retail analytics

Retail analytics doesn’t exclusively apply to ecommerce businesses or brick and mortar stores alone. It applies to retail in every shape and form, and should ideally form the core pillar of a retail business strategy.  

Simply put, retail analytics is the process of collecting and drawing insights from data within a business (across operations, supply chain, inventory, marketing and procurement), and externally (competition, economic conditions etc.) to make effective business decisions.  

Today, retail analytics has become a complex process because every retail business is omnichannel – that is, it has a presence across multiple platforms and it likely sells across boundaries, which means that there is a ton of data available for businesses to draw conclusions from.  

To aid in classification and categorisation of multiple sources and layers of data, retailers largely rely on four different retail analytics models.  

In this blog, we’ll look at what those retail analytics models are, and real-life examples of how retailers have applied these models to bring more efficiency, customer-orientation and profitability to their businesses. 

Retail Analytics Models with Use Cases 

Descriptive retail analytics 

Descriptive Analytics is a model that retailers use to draw insights from past data. For example, during a yearly review, retailers use descriptive analytics to identify how a seasonal sale has performed in terms of revenue, inventory performance, logistical issues, and supply chain feasibility.  

Past insights can help retailers identify what went well, what challenges they faced, and how they can improve their processes, performance and profitability using this data.  

A classic example of descriptive analytics is Netflix’s data strategy. As many already know, Netflix relies heavily on data to customise every aspect of a viewer’s experience. The most common one, we all know, is data on what we are currently watching.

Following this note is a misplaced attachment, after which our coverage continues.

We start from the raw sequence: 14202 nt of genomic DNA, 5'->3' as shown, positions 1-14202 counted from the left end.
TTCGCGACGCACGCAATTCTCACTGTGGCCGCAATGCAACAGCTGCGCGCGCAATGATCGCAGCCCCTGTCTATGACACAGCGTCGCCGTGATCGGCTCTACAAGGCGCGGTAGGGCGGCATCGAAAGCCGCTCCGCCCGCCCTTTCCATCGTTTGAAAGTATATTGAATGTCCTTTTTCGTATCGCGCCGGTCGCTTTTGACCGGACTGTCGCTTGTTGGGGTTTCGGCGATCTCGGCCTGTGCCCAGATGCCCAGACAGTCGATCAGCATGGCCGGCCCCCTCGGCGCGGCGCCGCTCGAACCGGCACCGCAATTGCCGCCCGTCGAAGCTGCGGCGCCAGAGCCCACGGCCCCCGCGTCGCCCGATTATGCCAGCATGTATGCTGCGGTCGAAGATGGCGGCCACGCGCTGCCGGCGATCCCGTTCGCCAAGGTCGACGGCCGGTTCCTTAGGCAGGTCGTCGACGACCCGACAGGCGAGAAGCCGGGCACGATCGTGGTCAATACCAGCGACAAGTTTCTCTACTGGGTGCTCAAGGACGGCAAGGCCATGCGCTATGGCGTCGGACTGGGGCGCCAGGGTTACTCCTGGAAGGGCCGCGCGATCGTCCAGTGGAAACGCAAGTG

While that is quite basic, Netflix uses layers on top of this to understand what time we watch it, how long we watch it for each time, our past watch patterns and shows that we have started watching, re-watched, paused or removed.  

At the macro level, they churn data on which actor/ actress or genre is trending in each region, and so on. They use these micro and macro level data points to personalise every viewer’s homepage, showcase trending content, and determine what will and will not work when it comes to deciding Netflix original productions. 

Diagnostic retail analytics  

Diagnostic Analytics is a model that retailers use to understand why something happened or didn’t happen. It depends on a few theories. For one, diagnostic analysis is based on a hypothesis that is formed to validate or invalidate an assumption.  

A Merit expert says, “The hypothesis can be that the sale of rain cheater jackets will increase during the rainy season this year, because of the seasonal demand for the product, and because the price is competitive compared to other brands or players. Secondly, identifying the correlation between two variables, or being able to determine the cause of a resultant data point is also a key aspect of diagnostic analysis.”  

Retail regression analysis 

Lastly, regression analysis uses historical data to help businesses forecast the future.